From the XPS spectrum measured for the platinum catalysts of Example 1 and Comparative Example, the d band center values of the platinum catalysts were calculated, and the results showed that the d band center values in Example 1 and Comparative Example were 3.78 eV and 3.99 eV, respectively. Further, the ratios of zerovalent platinum (Pt(0)) in Example 1 and Comparative Example were 79% and 47%, respectively. In the platinum catalyst of this embodiment, the d band center position shifts to the negative side as compared to Comparative Example. Further, it was found that a ratio of zerovalent platinum was higher.

Next, catalytic activity (initial activity) was evaluated for the platinum catalysts of Example 1 and Comparative Example. In this evaluation test, the area specific activity was calculated from the measured values of the electrochemical surface area and the activity controlling current of each catalyst was calculated, and evaluated as a relative value against the area specific activity in Comparative Example. The electrochemical surface area was measured in the following manner. The amount of electricity in adsorption and desorption of flowing protons at a potential cycle between 0.05 V and 1.2 V (sweeping rate: 100 mV/s) in an electrolytic solution (0.1 M perchloric acid) in which a rotating disc electrode coated with 8 μg of a catalyst was saturated with nitrogen. From the measured amount of electricity in adsorption and desorption of protons, the electrochemical surface area was calculated by use of a constant (0.21 mC/cm2).

The method for measuring the activity controlling current includes rotating the rotating disc electrode to examine oxygen reduction activity. Specifically, in an electrolytic solution (0.1 M perchloric acid) saturated with oxygen, the electrode was steadily rotated (400 rpm, 900 rpm, 1600 rpm, 2500 rpm, 3600 rpm), and the oxygen reduction current was measured at a sweeping rate of 20 mV/s with the voltage changed from 0.5 V to 1.0 V. After the measurement, the current value at 0.9 V at each rotation speed was approximated by the Koutecky-Levich equation to obtain an activity controlling current. The area specific activity was calculated by use of the electrochemical surface area obtained as described above. In this embodiment, the area specific activity of the catalyst of Example 1 was determined as a relative value against the area specific activity in Comparative Example which was defined as “1”. The result of the evaluation is shown in Table 1 together with the above-described physical property values.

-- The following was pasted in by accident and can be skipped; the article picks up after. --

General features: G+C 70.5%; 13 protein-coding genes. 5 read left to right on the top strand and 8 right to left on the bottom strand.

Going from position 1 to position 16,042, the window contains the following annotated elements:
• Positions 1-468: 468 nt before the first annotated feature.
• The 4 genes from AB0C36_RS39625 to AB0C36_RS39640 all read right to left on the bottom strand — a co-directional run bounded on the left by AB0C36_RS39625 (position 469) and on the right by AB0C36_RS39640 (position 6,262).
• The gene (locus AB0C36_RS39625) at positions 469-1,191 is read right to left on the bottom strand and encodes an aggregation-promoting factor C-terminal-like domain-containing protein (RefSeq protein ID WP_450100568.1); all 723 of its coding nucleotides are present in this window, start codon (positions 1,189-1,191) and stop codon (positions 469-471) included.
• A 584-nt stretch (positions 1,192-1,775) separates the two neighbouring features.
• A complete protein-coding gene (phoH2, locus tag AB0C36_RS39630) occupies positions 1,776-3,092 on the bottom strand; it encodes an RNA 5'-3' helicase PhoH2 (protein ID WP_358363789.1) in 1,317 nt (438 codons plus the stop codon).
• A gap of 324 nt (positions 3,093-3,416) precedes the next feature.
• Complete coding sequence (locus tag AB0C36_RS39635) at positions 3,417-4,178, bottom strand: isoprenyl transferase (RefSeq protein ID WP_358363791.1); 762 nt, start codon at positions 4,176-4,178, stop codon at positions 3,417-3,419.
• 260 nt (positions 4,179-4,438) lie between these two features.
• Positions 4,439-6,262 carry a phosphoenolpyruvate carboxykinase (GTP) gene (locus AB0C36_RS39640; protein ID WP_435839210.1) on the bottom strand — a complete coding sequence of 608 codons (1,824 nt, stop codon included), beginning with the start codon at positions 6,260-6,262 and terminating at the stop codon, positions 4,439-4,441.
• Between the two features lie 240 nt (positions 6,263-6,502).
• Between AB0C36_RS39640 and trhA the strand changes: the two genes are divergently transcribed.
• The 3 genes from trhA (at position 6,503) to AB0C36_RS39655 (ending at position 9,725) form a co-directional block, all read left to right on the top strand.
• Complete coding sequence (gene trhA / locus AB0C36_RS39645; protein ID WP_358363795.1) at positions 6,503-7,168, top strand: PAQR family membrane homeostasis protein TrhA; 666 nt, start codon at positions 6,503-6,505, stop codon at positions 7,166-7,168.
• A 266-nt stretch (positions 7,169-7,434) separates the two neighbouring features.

TABLE 1 d band center Pt ratio (Ec) Pt (0) Pt (II) + Pt (IV) Initial activity Example 1 3.78 eV 79% 21% 1.75 Comparative 3.99 eV 47% 53% 1 Example

Table 1 reveals that the platinum catalyst in which the d band center value in Example 1 had higher initial activity.

Second Embodiment

Here, a plurality of platinum catalysts and platinum alloy catalysts were manufactured, and in the same manner as in the first embodiment, the d band center (Ec) and the ratio of zerovalent platinum (Pt(0)) were evaluated, and an activity test was conducted.

Example 2

The platinum catalyst manufactured in Example 1 was further subjected to heat treatment to manufacture a catalyst. The heat treatment was performed by heating the platinum catalyst in a hydrogen reducing atmosphere at 900° C. for 1 hour. The carrying rate in the catalyst was 51%, and the average particle size of the catalyst particles was 4.7 nm.

Example 3

In this example, two stages of platinum supporting steps were carried out to manufacture a platinum catalyst. In the first-stage platinum supporting step, a platinic chloride solution (platinum content: 30.8 g) was diluted with pure water to prepare 4685 mL of an aqueous solution. 13.2 g of a carbon fine powder carrier identical to that in Example 1 was added while being ground. Grinding treatment was performed for 1 hour, and the pH was then adjusted with sodium hydroxide, and a reduction reaction was carried out at about 70° C. for 2 hours. Methanol as a reducing agent was added to and mixed with the reaction solution. The mixed solution was subjected to a reduction reaction at about 70° C. for 2 hours to reduce the platinum. Thereafter, filtration, drying and washing were performed.